We recognise that the number of qualified Official Veterinarians (OVs) has increased from c.600 in July 2019 to c.1200 in September 2020, but there is no clarity on how many of these vets, that have undertaken the relevant training course, will actually be employed in meeting the estimated ten-fold increase in demand for export health certificates after 1st January. We do know the vast majority will not be working full time on this and will be attending to other practice duties.

We ask you to take the following actions:

  • Instruct and financially support all OVs employed (directly or indirectly) by the Food Standards Agency or other government agency to play a direct role in providing export health certification for products of animal origin. 

It is worth pointing out that in Scotland and Northern Ireland this is not an issue as the respective Governments and official bodies are providing this requirement at no cost.  Northern Ireland is currently facilitating certification at no extra cost but Department of Agriculture Environment and Rural Affairs (DAERA) are intimating that this could change if government adopt a different devolved approach.

In addition to this anomaly across the Home Nations, this is also the case in European countries with whom we compete for export markets, as it is their Government veterinarians who supervise the process and provide EHC’s for that sites production. We cannot have a situation for our exports to be at a competitive disadvantage in relation to cost or delay in obtaining EHC’s and expect British exports of meat to succeed. 

We must not allow a situation where local authority or other private sector vets are diverted to attend facilities where there are already official OVs present. Not least because it is the OV in situ who knows the facility and its processes intimately.

This resource crisis is compounded by the unnecessary, complex, and costly attestation process Government have proposed, to underpin the new certification requirements. We recognise the effort and intent behind schemes like the Group Export Facilitation Scheme (GEFS), and the prescribed use of ‘Support Health Attestations’ (SHAs), but these initiatives are too partial in effect, too complex, and ultimately too confusing, for businesses seeking to continue existing trade with EU customers.

There is a fundamental point of confidence; either the UK authorities believe that our inspection and compliance regime for food safety is robust, or it does not. This guidance on certification must be based on reliance on existing controls of Food Business Operators and commercial traceability documents, not new gold-plated requirements like SHAs for every product leaving a meat processing facility.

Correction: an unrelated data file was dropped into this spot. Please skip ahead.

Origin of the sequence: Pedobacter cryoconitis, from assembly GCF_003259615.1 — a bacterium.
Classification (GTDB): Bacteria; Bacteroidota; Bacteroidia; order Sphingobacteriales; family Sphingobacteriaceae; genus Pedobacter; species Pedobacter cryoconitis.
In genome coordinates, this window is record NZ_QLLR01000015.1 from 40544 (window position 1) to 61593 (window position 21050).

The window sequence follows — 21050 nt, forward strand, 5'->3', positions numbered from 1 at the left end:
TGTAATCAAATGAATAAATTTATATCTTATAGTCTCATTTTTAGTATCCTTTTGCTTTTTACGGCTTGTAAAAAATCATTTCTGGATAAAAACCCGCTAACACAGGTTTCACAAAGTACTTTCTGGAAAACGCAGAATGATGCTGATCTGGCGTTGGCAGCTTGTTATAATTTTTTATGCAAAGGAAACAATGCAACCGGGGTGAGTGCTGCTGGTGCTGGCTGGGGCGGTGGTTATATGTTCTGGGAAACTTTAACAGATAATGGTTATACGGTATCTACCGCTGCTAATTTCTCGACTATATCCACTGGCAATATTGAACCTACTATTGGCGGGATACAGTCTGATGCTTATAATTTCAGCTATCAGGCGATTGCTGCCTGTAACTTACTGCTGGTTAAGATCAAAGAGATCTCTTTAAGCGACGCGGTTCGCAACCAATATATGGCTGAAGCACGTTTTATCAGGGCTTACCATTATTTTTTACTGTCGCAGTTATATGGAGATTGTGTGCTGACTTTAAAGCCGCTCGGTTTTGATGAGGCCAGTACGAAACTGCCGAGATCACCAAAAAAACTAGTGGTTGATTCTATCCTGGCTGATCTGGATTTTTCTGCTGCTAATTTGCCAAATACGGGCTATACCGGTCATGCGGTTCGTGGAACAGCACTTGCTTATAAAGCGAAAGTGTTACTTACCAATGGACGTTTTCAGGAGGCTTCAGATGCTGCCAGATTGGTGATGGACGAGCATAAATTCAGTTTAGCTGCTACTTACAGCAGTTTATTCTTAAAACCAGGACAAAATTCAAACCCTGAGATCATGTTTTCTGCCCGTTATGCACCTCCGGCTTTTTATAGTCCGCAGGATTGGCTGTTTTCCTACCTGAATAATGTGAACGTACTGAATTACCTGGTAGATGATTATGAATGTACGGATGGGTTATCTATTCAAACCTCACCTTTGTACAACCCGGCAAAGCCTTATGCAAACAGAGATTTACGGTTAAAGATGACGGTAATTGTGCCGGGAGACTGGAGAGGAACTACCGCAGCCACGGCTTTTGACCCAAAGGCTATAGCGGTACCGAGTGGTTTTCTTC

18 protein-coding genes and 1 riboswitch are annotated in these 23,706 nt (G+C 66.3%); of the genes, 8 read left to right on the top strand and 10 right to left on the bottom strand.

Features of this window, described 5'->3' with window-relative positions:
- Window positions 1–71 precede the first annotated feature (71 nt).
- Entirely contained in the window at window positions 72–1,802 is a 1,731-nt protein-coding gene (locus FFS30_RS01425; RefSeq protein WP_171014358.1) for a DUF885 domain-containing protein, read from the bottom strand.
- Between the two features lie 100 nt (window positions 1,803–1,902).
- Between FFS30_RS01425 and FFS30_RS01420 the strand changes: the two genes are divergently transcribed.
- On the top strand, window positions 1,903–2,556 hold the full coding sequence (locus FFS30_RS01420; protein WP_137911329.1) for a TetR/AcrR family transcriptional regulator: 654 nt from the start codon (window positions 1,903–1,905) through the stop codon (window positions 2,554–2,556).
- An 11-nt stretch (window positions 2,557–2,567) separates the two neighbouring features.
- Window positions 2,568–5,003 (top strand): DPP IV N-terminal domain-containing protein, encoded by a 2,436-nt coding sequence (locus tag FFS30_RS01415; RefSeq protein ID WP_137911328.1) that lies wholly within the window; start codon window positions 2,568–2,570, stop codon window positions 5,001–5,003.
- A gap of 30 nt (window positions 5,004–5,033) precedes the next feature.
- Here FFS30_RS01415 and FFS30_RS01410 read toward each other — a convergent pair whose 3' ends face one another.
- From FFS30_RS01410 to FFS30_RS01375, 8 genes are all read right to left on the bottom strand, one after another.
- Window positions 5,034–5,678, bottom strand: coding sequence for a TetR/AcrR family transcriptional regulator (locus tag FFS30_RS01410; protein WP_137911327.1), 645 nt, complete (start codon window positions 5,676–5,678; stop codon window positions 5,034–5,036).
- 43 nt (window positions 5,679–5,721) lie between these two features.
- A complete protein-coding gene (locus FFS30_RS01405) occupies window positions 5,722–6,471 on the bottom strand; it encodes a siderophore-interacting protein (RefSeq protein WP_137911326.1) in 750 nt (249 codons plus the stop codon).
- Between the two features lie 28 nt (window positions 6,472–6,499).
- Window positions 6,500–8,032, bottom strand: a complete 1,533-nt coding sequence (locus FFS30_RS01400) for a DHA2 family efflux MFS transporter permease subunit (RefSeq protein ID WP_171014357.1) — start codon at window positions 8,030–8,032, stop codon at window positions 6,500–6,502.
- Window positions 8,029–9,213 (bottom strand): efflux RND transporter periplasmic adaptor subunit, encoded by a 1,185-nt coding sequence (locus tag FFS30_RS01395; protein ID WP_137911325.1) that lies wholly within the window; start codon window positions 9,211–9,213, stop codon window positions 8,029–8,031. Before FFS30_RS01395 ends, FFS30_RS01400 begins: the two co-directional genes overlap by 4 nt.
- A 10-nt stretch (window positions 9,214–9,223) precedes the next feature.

We ask that you:

  • Use the authority of APHA to significantly simplify the guidance on how Official Veterinarians at the point of export can rely on existing controls as the basis for having confidence to certify the products for export. 

If this does not happen, we expect there to be a significant reduction in the volume of meat trade to the EU (including to Ireland and Northern Ireland) in the months after the 1st January 2021.  We fear that once this trade is lost it will be extremely difficult to recover. 

We ask that you:

  • Revise the rules on what inspection and verification must be done by an Official Veterinarian, and what can be done by an appropriately trained and supervised Certification Support Officer. 

Only 100 Certification Support Officers (CSOs) have been recruited since the creation of the role over three years ago. The use of CSOs is an entirely logical way to scale up the capacity to facilitate UK exporters whilst ensuring there is supervision and control of our processes. It is incumbent on Government to provide the necessary confidence and reassurance that CSOs can play an extensive role.

We believe that alongside these three direct actions there needs to be a successful conclusion of a zero-tariff trade agreement, and a phased introduction of the export processes if the UK Government is to avert a crisis for our meat sector. We are already at a very late stage and these businesses are suffering.

We urge you to act to ensure that crucial UK businesses, jobs and trade links can take place in 2021 and beyond.

Please channel any correspondence through Nick Allen at the BMPA.

The following are signatories to the letter:

  • Bob Carnell, Chief Executive Officer ABP
  • Adam Couch Chief Executive Officer Cranswick PLC
  • Niall Browne, Chief Executive Dunbia
  • Steve Ellis, Chief Executive Officer Karro
  • Chris Kirke, President Moy Park
  • Andrew Cracknell, Chief Executive Officer Pilgrim’s
  • Ranjit Singh, Chief Executive Officer 2 Sisters
  • Terry Jones, Chief Executive National Farmers Union
  • Richard Griffiths, Chief Executive British Poultry Council
  • Shane Brennan, Chief Executive Cold Chain Federation
  • Nick Allen, Chief Executive British Meat Processors Association

About BMPA

The British Meat Processors Association (BMPA) is the leading trade association for the meat and meat products industry in the UK.


What we want to see from politicians heading into the election

If we want food security for a growing UK population,...

MP’s question ministers on lack of coherent agrifood trade strategy

Business and Trade Minister Greg Hands and Defra Minister Sir...

Union Jack flag behind a wire fence

UK delays import checks again to avoid chaos at borders

With just days to go before the new border control...

Can AI deliver a step change for UK meat and livestock production?

In recent years AI technologies have begun to appear in...